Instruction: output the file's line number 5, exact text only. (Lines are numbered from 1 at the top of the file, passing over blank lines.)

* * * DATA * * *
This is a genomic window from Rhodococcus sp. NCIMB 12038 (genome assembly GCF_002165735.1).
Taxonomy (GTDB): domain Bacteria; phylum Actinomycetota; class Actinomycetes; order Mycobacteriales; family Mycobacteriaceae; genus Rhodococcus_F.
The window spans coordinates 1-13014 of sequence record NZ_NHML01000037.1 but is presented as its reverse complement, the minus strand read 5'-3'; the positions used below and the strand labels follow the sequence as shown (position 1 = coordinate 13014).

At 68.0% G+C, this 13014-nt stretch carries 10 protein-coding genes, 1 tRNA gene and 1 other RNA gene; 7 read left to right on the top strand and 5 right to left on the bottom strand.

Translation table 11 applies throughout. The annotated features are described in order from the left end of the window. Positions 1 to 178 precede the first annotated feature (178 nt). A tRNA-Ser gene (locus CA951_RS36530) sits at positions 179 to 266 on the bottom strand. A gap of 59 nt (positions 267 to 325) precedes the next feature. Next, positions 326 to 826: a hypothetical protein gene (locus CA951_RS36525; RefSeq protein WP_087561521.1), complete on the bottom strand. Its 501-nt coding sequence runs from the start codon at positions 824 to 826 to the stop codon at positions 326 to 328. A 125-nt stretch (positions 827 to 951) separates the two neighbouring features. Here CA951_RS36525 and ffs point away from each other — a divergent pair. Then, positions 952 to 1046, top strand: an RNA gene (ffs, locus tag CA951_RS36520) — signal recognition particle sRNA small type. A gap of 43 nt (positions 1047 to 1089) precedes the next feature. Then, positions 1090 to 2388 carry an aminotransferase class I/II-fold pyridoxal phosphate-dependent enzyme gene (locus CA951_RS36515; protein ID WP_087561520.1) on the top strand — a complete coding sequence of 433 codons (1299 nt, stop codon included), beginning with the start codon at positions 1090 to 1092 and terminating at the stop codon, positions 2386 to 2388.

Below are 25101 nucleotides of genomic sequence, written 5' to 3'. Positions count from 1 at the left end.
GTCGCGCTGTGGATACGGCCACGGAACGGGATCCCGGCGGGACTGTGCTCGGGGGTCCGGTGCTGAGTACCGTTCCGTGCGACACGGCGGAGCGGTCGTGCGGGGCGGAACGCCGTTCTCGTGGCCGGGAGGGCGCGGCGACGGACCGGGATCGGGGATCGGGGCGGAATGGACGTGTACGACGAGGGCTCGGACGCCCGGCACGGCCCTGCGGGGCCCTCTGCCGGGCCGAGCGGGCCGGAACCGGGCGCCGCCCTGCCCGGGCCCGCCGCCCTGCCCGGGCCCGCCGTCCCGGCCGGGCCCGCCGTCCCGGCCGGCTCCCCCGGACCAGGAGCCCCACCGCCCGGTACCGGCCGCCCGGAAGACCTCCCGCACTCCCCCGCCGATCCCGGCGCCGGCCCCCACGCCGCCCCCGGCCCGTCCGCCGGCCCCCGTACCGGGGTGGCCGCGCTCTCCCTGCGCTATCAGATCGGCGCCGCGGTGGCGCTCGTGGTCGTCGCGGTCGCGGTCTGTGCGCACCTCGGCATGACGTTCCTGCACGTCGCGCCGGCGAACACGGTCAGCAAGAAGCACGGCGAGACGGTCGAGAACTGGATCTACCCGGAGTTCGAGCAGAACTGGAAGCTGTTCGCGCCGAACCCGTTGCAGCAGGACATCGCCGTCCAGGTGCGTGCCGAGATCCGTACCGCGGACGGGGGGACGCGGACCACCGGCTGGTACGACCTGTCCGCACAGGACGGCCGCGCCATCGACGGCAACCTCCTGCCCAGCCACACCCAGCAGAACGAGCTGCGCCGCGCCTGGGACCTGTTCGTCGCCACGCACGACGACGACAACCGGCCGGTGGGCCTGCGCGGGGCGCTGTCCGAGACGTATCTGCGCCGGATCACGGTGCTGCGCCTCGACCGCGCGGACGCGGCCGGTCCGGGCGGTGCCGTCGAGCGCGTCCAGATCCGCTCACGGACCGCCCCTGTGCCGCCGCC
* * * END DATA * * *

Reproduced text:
Translation table 11 applies throughout. The annotated features are described in order from the left end of the window. Positions 1 to 178 precede the first annotated feature (178 nt). A tRNA-Ser gene (locus CA951_RS36530) sits at positions 179 to 266 on the bottom strand. A gap of 59 nt (positions 267 to 325) precedes the next feature. Next, positions 326 to 826: a hypothetical protein gene (locus CA951_RS36525; RefSeq protein WP_087561521.1), complete on the bottom strand. Its 501-nt coding sequence runs from the start codon at positions 824 to 826 to the stop codon at positions 326 to 328. A 125-nt stretch (positions 827 to 951) separates the two neighbouring features. Here CA951_RS36525 and ffs point away from each other — a divergent pair. Then, positions 952 to 1046, top strand: an RNA gene (ffs, locus tag CA951_RS36520) — signal recognition particle sRNA small type. A gap of 43 nt (positions 1047 to 1089) precedes the next feature. Then, positions 1090 to 2388 carry an aminotransferase class I/II-fold pyridoxal phosphate-dependent enzyme gene (locus CA951_RS36515; protein ID WP_087561520.1) on the top strand — a complete coding sequence of 433 codons (1299 nt, stop codon included), beginning with the start codon at positions 1090 to 1092 and terminating at the stop codon, positions 2386 to 2388.